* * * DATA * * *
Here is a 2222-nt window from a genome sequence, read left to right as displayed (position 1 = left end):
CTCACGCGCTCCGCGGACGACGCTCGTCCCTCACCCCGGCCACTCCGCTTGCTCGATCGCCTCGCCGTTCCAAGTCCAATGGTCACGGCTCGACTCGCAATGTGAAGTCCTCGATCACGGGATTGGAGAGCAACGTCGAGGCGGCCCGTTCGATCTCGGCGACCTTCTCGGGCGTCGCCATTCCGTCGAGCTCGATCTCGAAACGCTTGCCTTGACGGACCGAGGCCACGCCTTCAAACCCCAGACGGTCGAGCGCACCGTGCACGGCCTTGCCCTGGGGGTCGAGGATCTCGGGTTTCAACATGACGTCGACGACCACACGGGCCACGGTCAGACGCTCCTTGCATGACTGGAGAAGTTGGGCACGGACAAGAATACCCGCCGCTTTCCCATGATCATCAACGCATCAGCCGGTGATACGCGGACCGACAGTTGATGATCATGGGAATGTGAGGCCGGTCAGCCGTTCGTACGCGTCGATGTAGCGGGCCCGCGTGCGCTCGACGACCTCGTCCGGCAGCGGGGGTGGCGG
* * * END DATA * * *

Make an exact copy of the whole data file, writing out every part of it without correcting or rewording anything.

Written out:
Here is a 2222-nt window from a genome sequence, read left to right as displayed (position 1 = left end):
CTCACGCGCTCCGCGGACGACGCTCGTCCCTCACCCCGGCCACTCCGCTTGCTCGATCGCCTCGCCGTTCCAAGTCCAATGGTCACGGCTCGACTCGCAATGTGAAGTCCTCGATCACGGGATTGGAGAGCAACGTCGAGGCGGCCCGTTCGATCTCGGCGACCTTCTCGGGCGTCGCCATTCCGTCGAGCTCGATCTCGAAACGCTTGCCTTGACGGACCGAGGCCACGCCTTCAAACCCCAGACGGTCGAGCGCACCGTGCACGGCCTTGCCCTGGGGGTCGAGGATCTCGGGTTTCAACATGACGTCGACGACCACACGGGCCACGGTCAGACGCTCCTTGCATGACTGGAGAAGTTGGGCACGGACAAGAATACCCGCCGCTTTCCCATGATCATCAACGCATCAGCCGGTGATACGCGGACCGACAGTTGATGATCATGGGAATGTGAGGCCGGTCAGCCGTTCGTACGCGTCGATGTAGCGGGCCCGCGTGCGCTCGACGACCTCGTCCGGCAGCGGGGGTGGCGG